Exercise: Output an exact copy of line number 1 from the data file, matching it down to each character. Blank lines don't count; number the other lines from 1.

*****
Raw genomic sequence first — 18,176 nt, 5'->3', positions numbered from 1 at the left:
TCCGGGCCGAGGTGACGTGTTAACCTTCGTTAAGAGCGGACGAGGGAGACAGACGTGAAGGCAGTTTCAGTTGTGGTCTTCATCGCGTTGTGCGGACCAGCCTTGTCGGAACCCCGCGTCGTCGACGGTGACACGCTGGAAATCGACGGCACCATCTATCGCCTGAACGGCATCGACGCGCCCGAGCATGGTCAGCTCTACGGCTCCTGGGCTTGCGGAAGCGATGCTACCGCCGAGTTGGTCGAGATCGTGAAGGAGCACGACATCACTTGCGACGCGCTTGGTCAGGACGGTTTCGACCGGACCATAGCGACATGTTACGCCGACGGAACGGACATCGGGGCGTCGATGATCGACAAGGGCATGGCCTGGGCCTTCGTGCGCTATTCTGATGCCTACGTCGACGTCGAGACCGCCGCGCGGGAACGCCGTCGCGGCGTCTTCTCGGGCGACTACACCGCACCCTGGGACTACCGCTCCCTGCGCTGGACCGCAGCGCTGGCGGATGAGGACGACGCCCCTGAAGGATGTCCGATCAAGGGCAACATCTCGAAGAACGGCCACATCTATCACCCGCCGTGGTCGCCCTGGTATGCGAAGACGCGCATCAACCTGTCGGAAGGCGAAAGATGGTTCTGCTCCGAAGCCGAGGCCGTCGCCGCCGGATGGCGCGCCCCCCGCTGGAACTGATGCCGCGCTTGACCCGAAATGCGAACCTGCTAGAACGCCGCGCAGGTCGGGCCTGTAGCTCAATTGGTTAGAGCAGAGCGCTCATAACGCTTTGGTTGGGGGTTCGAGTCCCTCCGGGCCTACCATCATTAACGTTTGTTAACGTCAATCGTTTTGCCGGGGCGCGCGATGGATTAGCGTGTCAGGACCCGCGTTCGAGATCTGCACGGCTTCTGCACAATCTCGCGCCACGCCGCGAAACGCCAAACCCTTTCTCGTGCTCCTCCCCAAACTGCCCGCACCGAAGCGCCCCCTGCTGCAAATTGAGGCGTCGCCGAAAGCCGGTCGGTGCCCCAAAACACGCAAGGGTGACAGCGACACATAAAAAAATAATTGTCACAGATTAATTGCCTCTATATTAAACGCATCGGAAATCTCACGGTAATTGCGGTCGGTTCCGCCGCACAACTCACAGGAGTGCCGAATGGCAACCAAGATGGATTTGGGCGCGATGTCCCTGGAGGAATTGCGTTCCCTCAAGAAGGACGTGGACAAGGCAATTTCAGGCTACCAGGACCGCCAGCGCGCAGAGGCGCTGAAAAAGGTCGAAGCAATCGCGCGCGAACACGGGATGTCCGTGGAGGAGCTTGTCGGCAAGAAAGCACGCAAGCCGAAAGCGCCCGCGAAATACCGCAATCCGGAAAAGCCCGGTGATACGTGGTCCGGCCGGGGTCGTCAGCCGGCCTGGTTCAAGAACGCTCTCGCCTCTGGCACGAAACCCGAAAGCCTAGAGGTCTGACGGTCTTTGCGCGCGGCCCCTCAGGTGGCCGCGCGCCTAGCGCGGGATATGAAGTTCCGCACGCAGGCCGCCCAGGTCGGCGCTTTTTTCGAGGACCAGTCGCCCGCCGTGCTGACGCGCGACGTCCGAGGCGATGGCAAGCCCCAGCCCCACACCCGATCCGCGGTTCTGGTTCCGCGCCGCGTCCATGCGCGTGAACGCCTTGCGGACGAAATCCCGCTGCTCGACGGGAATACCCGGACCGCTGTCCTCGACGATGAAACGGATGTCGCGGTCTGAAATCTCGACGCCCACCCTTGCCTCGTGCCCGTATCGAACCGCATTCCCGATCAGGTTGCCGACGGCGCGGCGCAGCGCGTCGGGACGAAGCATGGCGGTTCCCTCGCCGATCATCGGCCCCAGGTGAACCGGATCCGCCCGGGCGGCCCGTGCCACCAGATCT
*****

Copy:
Raw genomic sequence first — 18,176 nt, 5'->3', positions numbered from 1 at the left: